While I've never read a Nicholas Sparks novel, in the films made from his books, his characters inevitably experience The Big Contradiction. Namely, that love is fleeting - and it is eternal.
Having seen all four movies adapted from Sparks' books - Message in a Bottle, The Notebook, A Walk to Remember, and, now, Nights in Rodanthe - I can vouch that they are to tear duct what milking machine is to cow udder. Namely, a most effective instrument for stimulating the production and release of vital bodily fluids.
Rodanthe is a reliably steamy stormy sultry story about Inner Change at the Outer Banks where strangers become intimates. More specifically, where Paul Flanner, emotionally detached doctor, creatively unlocks Adrienne Willis, thwarted artist, as she shows him how to attach.
The film is nicely cast with frequent costars Richard Gere, centered and glinty as a silver belt buckle, and Diane Lane, warm and encircling as a copper bracelet. Making his feature filmmaking debut, George C. Wolfe, the illustrious theater director, elicits heartfelt work from his leads.
Wolfe is an excellent director of actors, masterfully dialing down the inherent melodrama to quiet naturalism. But he is at best a journeyman director of film, confusing the picturesque for the cinematic while failing to note that the exterior of the presumably cozy and romantic North Carolina B&B where his story is set looks as Halloweeny and ramshackle - and digitized - as Count Olaf's cobwebbed abode in the gothic fantasy A Series of Unfortunate Events.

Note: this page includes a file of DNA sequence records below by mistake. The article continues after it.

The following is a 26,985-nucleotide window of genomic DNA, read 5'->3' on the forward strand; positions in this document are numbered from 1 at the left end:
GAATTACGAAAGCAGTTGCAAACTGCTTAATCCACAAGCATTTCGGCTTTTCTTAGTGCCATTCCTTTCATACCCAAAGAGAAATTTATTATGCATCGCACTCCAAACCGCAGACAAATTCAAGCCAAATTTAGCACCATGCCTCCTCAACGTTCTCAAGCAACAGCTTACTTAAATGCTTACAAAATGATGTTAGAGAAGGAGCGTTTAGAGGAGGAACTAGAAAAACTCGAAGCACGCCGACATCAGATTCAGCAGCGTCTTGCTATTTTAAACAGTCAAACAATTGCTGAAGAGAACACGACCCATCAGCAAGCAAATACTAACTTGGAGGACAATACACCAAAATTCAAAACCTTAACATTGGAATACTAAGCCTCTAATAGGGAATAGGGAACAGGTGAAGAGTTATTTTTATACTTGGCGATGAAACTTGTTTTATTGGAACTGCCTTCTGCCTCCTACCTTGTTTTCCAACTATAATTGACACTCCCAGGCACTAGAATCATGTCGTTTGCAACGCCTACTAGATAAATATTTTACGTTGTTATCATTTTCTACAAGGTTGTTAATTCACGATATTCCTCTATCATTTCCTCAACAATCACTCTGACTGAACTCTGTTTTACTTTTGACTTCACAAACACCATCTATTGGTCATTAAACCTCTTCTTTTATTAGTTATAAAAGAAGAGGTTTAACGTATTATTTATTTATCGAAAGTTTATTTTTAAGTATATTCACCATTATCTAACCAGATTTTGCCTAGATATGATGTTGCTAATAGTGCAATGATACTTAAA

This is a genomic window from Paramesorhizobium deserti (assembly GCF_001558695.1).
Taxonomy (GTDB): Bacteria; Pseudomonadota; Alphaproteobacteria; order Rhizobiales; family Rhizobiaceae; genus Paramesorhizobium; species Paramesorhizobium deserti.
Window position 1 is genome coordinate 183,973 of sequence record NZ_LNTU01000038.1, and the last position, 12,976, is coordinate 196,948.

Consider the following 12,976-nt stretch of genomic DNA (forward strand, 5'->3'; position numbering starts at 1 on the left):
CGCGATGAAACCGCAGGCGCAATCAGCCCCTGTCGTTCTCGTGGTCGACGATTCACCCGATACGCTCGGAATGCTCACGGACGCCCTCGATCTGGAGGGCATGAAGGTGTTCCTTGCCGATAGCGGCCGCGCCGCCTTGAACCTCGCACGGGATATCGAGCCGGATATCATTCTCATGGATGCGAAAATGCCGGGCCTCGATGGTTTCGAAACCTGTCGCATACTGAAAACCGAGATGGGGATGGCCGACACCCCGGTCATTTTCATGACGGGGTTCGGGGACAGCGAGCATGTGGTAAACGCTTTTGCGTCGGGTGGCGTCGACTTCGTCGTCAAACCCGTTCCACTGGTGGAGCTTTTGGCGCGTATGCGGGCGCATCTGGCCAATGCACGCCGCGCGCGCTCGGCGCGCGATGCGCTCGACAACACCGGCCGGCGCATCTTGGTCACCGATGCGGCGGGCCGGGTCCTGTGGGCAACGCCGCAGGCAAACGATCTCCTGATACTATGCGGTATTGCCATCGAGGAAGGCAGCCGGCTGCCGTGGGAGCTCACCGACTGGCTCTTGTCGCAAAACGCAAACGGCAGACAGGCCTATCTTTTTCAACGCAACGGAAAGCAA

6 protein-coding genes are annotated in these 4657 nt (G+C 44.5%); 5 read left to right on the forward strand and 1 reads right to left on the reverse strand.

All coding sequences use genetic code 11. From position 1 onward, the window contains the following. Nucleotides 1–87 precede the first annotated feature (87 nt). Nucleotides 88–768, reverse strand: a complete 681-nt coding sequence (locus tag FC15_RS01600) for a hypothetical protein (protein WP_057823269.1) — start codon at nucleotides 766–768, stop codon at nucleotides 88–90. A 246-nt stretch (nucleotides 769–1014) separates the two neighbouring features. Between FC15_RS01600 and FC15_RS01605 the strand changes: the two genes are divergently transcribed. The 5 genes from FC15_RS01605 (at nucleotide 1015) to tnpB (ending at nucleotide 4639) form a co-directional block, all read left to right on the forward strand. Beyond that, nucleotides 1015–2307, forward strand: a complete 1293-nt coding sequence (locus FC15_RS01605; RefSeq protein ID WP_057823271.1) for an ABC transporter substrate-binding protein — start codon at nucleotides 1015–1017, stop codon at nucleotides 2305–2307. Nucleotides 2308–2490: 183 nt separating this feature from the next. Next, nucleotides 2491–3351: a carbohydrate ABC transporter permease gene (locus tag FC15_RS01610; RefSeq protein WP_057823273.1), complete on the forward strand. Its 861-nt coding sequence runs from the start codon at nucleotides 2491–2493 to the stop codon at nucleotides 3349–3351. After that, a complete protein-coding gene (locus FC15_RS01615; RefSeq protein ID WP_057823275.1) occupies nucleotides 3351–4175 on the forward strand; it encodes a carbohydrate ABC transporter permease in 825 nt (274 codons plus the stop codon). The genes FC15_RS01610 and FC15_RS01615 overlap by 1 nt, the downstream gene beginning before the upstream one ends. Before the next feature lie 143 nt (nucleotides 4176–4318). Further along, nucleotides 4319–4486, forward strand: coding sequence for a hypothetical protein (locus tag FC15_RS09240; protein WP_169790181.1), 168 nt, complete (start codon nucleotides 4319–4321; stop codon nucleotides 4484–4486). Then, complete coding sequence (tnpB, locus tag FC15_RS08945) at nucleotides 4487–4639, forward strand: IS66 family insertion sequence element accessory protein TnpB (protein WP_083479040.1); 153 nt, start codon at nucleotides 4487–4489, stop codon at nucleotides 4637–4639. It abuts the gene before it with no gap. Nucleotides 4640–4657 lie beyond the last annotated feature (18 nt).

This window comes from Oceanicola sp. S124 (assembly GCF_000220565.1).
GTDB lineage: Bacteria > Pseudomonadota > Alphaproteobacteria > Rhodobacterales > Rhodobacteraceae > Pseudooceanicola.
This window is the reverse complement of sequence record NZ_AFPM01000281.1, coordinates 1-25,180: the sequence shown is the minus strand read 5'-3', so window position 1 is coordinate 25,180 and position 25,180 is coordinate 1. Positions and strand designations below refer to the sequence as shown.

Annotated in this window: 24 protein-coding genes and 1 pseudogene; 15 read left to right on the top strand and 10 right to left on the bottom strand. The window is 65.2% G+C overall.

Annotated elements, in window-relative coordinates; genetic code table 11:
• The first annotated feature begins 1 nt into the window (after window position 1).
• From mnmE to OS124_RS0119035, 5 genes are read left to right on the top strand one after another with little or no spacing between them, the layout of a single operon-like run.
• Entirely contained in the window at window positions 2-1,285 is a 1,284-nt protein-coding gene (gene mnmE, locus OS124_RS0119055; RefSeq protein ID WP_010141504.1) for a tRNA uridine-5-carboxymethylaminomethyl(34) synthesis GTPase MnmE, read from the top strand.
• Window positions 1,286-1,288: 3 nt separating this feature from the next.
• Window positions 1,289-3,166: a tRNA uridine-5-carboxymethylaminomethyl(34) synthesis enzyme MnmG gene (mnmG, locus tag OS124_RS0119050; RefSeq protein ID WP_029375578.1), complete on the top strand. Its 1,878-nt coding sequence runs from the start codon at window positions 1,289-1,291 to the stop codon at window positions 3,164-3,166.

And while Scott Glenn is effective as the husband of one of Paul's patients and an uncredited James Franco is heartbreakingly fine as Paul's estranged son, every sequence not featuring just Gere and Lane feels generic.
A few words about Gere and Lane. Both look terrific. More pertinent, both look terrifically at peace. Nothing flamboyant or starry about their performances or their persons, which are comforting and well-worn (and well-loved) as house slippers. Unlike so many big-name actors, male and female, they don't resemble collagen conventions - which makes it easier to see them as human.
Admittedly, there's something diagrammatic about the way Sparks conceives their characters as complementarily imbalanced life opposites: Paul as a man who has sacrificed wife and son for career, Adrienne a woman who has sacrificed career for daughter and husband.
But in the playing there is something cathartic - not to mention homeopathic - to scenes where workaholic Paul suggests the work remedy for Adrienne and the interpersonal Adrienne prescribes the feelings cure for Paul.
Plus, there's just enough home cooking, canoodling and walks along the beach to make Rodanthe look like the realization of the ideal personals ad.
While this might not sound like the ideal movie for everyone, me included, I was surprised by its sheer potency. Is it that when you're bawling you can't tell whether you're being spoonfed honey or treacle, and anyway your salty tears just make it taste all the sweeter?